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A Critical Appreciation of Toads Revisited

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A Critical Appreciation of Toads Revisited At face value, Philip Larkin's Toads Revisited seems to be a vessel he is using to convey his negative feelings towards work and the working world. Look deeper and you can see that, while he complains about work, it is in actual fact the more favourable option for him, rather than doing nothing at all. Philip Larkin had a Coventry upbringing and attended King Henry VIII School, before moving to Oxford, to St. John's College to study English. There he became part of what was commonly known as 'The Movement', which also included Thom Gunn and Donald Davie. They had a witty, cynical outlook on life and were well known for their anti-romantic ideas. They did not use many metaphors in their works, but instead were rational and frank with their words. This negative way of thinking can be seen within his poems, and is clearly visible within Toads Revisited. The poem starts with a mental image of a park; however the persona does not describe it as an enjoyable place to be. ...read more.


Work is, in a way, immovable just like a toad, as it has to be done no matter what. The persona then talks about the people who are dodging the 'toad work', and about how uninteresting their lives must be. In the sixth stanza, the line 'the sun by clouds covered' is a prime example, and the only example of irregular syntax in Toads Revisited. This illustrates the idea of the brain suffering through potential inactivity from sitting around instead of going to work. This idea of inactivity carries on into the next stanza, where the persona trivialises the failures of those ignoring their work, by describing the surroundings as simply 'some bed of lobelias'. This shows the unimportance of these people, and the lack of effect they have on society by not having a source of income. In the eighth stanza, the persona changes the direction of the poem completely. The poem suddenly goes from being a whimsical comment on the world of work to having some sort of a purpose, returning back to his workplace and making the most out of the opportunity he has, no matter how much he dislikes it. ...read more.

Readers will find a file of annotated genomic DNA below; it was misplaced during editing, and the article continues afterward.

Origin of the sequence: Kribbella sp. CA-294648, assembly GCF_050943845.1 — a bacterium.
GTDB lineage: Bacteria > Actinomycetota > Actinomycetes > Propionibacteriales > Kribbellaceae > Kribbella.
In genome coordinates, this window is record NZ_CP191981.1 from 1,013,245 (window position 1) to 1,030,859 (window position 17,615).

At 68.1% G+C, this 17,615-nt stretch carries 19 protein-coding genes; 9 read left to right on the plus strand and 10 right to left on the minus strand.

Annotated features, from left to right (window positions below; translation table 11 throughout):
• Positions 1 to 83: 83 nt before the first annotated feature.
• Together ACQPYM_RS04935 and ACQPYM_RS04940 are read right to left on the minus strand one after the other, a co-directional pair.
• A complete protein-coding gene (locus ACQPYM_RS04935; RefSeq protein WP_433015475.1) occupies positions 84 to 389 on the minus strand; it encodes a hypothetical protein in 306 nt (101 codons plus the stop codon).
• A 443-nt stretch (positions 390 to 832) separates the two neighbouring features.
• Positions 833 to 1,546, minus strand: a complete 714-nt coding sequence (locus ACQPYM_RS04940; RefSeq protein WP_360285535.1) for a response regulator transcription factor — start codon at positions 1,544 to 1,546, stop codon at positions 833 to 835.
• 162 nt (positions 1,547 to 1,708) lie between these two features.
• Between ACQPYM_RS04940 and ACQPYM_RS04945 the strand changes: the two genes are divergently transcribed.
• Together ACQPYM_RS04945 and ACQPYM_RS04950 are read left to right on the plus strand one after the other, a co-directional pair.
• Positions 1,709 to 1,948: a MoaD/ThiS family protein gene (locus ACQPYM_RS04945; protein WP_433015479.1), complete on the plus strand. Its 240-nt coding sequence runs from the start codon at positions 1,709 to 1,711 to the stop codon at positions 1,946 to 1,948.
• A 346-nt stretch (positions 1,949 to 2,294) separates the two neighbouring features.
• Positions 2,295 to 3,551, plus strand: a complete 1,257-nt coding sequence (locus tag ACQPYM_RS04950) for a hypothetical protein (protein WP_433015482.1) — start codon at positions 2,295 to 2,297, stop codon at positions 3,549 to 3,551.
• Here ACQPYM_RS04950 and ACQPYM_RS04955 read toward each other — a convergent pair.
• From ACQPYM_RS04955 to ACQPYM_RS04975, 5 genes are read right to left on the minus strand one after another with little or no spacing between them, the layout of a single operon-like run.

The poem itself is set out in a regular fashion, with four lines per stanza, and forms a predictable pattern. This arrangement is a good choice for the poem as it is simple yet effective, and the regular format does not distract from the poem itself, and an irregular layout would not suit the words. One technique that is a common feature in this poem is the persona's decision to use half-rhyme in every stanza. This signifies how the subject of the poem is thinking, his mind may not be all there or he could be distracted, but the main point is that there is something there that is preventing him from rhyming, or prevented from thinking straight. This poem therefore conveys, through negative statements a positive message about working, that even though it may not be a pleasant thing to do, the alternative is much worse. Also, through the poem, the author is able to convey some of his inner thoughts, feelings and opinions, as is traditional in poetry. An example of this is the sexism, which was an inherent part of his personality. ...read more.

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